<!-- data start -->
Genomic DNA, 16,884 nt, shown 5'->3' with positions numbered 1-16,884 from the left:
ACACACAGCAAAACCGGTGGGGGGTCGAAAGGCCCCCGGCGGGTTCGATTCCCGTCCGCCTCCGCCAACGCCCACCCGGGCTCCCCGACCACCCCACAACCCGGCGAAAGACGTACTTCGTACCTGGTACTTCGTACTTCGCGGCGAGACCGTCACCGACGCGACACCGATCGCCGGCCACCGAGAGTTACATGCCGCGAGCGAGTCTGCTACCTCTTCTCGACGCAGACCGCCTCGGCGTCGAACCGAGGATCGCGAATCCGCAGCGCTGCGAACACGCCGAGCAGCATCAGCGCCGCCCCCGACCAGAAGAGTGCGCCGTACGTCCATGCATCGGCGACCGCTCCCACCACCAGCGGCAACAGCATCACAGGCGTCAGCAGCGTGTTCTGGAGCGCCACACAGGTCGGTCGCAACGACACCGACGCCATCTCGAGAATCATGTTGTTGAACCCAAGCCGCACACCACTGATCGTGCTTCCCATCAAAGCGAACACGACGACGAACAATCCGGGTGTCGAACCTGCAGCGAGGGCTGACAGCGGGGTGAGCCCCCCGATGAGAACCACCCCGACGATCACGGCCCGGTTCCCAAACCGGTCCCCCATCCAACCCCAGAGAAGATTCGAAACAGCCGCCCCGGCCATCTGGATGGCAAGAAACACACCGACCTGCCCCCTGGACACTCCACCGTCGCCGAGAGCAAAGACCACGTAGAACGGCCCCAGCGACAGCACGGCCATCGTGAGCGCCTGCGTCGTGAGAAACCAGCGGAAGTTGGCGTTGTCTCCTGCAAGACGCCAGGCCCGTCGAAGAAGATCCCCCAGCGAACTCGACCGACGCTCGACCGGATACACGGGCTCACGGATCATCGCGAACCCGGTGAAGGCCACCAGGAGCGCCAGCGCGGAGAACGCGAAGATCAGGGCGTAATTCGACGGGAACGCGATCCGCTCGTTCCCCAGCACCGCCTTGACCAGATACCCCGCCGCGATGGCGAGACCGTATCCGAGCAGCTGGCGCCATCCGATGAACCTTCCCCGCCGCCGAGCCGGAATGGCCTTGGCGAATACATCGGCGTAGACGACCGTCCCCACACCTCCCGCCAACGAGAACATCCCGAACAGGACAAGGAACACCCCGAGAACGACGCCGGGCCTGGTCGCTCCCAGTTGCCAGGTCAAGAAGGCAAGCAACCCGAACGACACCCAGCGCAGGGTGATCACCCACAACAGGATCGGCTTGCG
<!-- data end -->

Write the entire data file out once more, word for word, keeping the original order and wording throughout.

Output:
Genomic DNA, 16,884 nt, shown 5'->3' with positions numbered 1-16,884 from the left:
ACACACAGCAAAACCGGTGGGGGGTCGAAAGGCCCCCGGCGGGTTCGATTCCCGTCCGCCTCCGCCAACGCCCACCCGGGCTCCCCGACCACCCCACAACCCGGCGAAAGACGTACTTCGTACCTGGTACTTCGTACTTCGCGGCGAGACCGTCACCGACGCGACACCGATCGCCGGCCACCGAGAGTTACATGCCGCGAGCGAGTCTGCTACCTCTTCTCGACGCAGACCGCCTCGGCGTCGAACCGAGGATCGCGAATCCGCAGCGCTGCGAACACGCCGAGCAGCATCAGCGCCGCCCCCGACCAGAAGAGTGCGCCGTACGTCCATGCATCGGCGACCGCTCCCACCACCAGCGGCAACAGCATCACAGGCGTCAGCAGCGTGTTCTGGAGCGCCACACAGGTCGGTCGCAACGACACCGACGCCATCTCGAGAATCATGTTGTTGAACCCAAGCCGCACACCACTGATCGTGCTTCCCATCAAAGCGAACACGACGACGAACAATCCGGGTGTCGAACCTGCAGCGAGGGCTGACAGCGGGGTGAGCCCCCCGATGAGAACCACCCCGACGATCACGGCCCGGTTCCCAAACCGGTCCCCCATCCAACCCCAGAGAAGATTCGAAACAGCCGCCCCGGCCATCTGGATGGCAAGAAACACACCGACCTGCCCCCTGGACACTCCACCGTCGCCGAGAGCAAAGACCACGTAGAACGGCCCCAGCGACAGCACGGCCATCGTGAGCGCCTGCGTCGTGAGAAACCAGCGGAAGTTGGCGTTGTCTCCTGCAAGACGCCAGGCCCGTCGAAGAAGATCCCCCAGCGAACTCGACCGACGCTCGACCGGATACACGGGCTCACGGATCATCGCGAACCCGGTGAAGGCCACCAGGAGCGCCAGCGCGGAGAACGCGAAGATCAGGGCGTAATTCGACGGGAACGCGATCCGCTCGTTCCCCAGCACCGCCTTGACCAGATACCCCGCCGCGATGGCGAGACCGTATCCGAGCAGCTGGCGCCATCCGATGAACCTTCCCCGCCGCCGAGCCGGAATGGCCTTGGCGAATACATCGGCGTAGACGACCGTCCCCACACCTCCCGCCAACGAGAACATCCCGAACAGGACAAGGAACACCCCGAGAACGACGCCGGGCCTGGTCGCTCCCAGTTGCCAGGTCAAGAAGGCAAGCAACCCGAACGACACCCAGCGCAGGGTGATCACCCACAACAGGATCGGCTTGCG